Making Warning Lights

Warning lights is something very common in light (no pun intended) vehicles, trailers and accessories. Sometimes they don't even have a bulb, just reflect light from other sources. Unfortunately, most clear parts for this sort of thing are devoid of any detail in plastic kits, while other times they are simply absent. I'll show briefely here how I do warning lights. No big secret, but I bet it will add a lot to your model.

The first step in producing a convincing light is to simulate the relief pattern found on most lenses. Their purpose is merely to increase the light reflexivity in other directions. Generally, they are parallel lines grided either on the outer or on the inner surface of the lens. I reproduce this by scoring parallel lines on a piece of clear plastic using a hobby knife. Try to keep the lines as parallel as possible, and check your references to know the number of lines in each direction. Discs are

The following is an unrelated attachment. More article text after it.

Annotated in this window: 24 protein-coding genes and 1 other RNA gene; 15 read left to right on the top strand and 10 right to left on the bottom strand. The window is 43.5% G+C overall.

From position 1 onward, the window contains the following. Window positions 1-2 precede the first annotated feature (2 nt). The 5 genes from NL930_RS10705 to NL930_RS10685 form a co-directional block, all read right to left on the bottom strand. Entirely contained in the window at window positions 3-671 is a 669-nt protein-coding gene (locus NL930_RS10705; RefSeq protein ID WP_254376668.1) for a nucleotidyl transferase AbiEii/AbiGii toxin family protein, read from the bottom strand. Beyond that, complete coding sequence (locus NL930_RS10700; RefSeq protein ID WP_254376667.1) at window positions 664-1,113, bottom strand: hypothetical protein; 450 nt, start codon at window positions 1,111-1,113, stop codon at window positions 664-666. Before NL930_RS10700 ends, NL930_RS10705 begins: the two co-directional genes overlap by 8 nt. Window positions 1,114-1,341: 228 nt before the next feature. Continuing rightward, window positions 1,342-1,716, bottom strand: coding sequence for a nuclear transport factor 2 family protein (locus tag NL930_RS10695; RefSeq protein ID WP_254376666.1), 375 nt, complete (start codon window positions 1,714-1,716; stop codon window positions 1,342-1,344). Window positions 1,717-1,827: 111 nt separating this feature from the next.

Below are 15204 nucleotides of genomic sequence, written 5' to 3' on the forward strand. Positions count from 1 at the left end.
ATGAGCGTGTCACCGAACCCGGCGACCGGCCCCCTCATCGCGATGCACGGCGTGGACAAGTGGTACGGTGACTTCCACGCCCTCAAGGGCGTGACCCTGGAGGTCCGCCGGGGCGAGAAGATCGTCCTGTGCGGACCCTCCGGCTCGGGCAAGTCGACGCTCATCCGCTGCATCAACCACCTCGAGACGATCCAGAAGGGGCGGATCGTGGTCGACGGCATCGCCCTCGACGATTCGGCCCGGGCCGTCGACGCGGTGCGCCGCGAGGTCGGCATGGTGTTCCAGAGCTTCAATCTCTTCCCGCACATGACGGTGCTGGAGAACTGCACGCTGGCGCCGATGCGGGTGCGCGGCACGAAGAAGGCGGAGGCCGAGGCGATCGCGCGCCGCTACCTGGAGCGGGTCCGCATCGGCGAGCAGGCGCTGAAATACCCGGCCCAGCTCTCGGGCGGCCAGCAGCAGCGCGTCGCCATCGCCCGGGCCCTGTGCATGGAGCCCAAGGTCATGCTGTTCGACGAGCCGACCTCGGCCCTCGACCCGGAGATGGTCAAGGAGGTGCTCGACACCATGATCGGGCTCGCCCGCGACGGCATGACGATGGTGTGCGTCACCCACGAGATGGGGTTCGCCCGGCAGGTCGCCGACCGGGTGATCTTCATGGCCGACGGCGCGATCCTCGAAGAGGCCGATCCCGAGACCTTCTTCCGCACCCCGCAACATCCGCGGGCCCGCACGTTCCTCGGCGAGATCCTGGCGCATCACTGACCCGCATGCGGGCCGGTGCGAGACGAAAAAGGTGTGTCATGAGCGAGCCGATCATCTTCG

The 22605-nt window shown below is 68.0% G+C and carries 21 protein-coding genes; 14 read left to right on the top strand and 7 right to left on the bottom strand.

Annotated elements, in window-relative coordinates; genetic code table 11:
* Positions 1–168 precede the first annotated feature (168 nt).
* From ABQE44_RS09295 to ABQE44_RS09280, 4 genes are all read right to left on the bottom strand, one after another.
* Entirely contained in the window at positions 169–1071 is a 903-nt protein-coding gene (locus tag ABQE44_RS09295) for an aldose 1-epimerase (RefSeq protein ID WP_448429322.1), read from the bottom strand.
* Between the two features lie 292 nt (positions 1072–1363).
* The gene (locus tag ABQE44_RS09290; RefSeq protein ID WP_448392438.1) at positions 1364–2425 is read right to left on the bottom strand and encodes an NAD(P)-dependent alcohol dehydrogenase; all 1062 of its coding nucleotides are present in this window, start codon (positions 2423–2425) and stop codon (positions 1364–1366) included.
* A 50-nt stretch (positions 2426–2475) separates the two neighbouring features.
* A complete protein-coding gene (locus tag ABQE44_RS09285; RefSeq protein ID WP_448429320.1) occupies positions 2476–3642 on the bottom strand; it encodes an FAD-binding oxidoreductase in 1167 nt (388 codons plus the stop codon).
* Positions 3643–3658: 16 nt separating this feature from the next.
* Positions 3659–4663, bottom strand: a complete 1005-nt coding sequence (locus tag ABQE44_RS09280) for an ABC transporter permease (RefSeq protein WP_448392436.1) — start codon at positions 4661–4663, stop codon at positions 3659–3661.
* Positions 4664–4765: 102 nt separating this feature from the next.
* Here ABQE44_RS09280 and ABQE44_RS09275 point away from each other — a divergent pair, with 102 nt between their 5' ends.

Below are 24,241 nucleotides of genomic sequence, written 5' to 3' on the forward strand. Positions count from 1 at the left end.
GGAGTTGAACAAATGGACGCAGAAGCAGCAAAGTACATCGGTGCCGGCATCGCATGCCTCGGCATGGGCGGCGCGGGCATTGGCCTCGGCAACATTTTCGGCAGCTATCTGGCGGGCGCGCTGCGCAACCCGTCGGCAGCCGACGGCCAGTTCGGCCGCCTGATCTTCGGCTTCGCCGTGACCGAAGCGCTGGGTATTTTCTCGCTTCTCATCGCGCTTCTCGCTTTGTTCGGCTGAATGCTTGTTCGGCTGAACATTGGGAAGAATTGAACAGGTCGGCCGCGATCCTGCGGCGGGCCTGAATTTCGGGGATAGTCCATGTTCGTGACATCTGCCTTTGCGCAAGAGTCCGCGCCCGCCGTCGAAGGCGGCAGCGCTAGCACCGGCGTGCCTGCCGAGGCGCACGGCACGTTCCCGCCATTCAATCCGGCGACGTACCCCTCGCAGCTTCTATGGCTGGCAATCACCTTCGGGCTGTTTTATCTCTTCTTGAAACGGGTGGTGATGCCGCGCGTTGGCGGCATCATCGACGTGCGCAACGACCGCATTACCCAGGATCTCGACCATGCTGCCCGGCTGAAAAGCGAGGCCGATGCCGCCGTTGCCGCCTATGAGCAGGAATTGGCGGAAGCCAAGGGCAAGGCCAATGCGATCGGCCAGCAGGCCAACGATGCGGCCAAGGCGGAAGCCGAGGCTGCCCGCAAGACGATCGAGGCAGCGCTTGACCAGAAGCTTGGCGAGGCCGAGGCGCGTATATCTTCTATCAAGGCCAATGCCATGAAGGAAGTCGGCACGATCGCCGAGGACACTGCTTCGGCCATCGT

then punched out  to produce the lenses. During the punching procedure, try to keep the line pattern reasonably centered.

Next, the reflexive layer is simulated by painting the backside of each lens with silver color. Let it dry, flip the lens over and paint the front side with the suitable transparent color. I used a mix of Tamiya Clear Red (X-27) and Smoke (X-19) in this example. If necessary, add a second coat.

Wait the clear coat to dry throughly and apply it to your model. I like to fix them using Microscale Metal Foil Adhesive, since that makes my lenses self-adhesive, reducing the risk of marring the model with glue.

This method is particularly effective for small lights, and can be adapted to your needs. In retrospect, I would suggest to apply a coat of smoke or glase clear coat before the red/orange. That will work as a wash, increasing the contrast of the relief lines.

I hope you find this tip useful.

Rato Marczak © 2008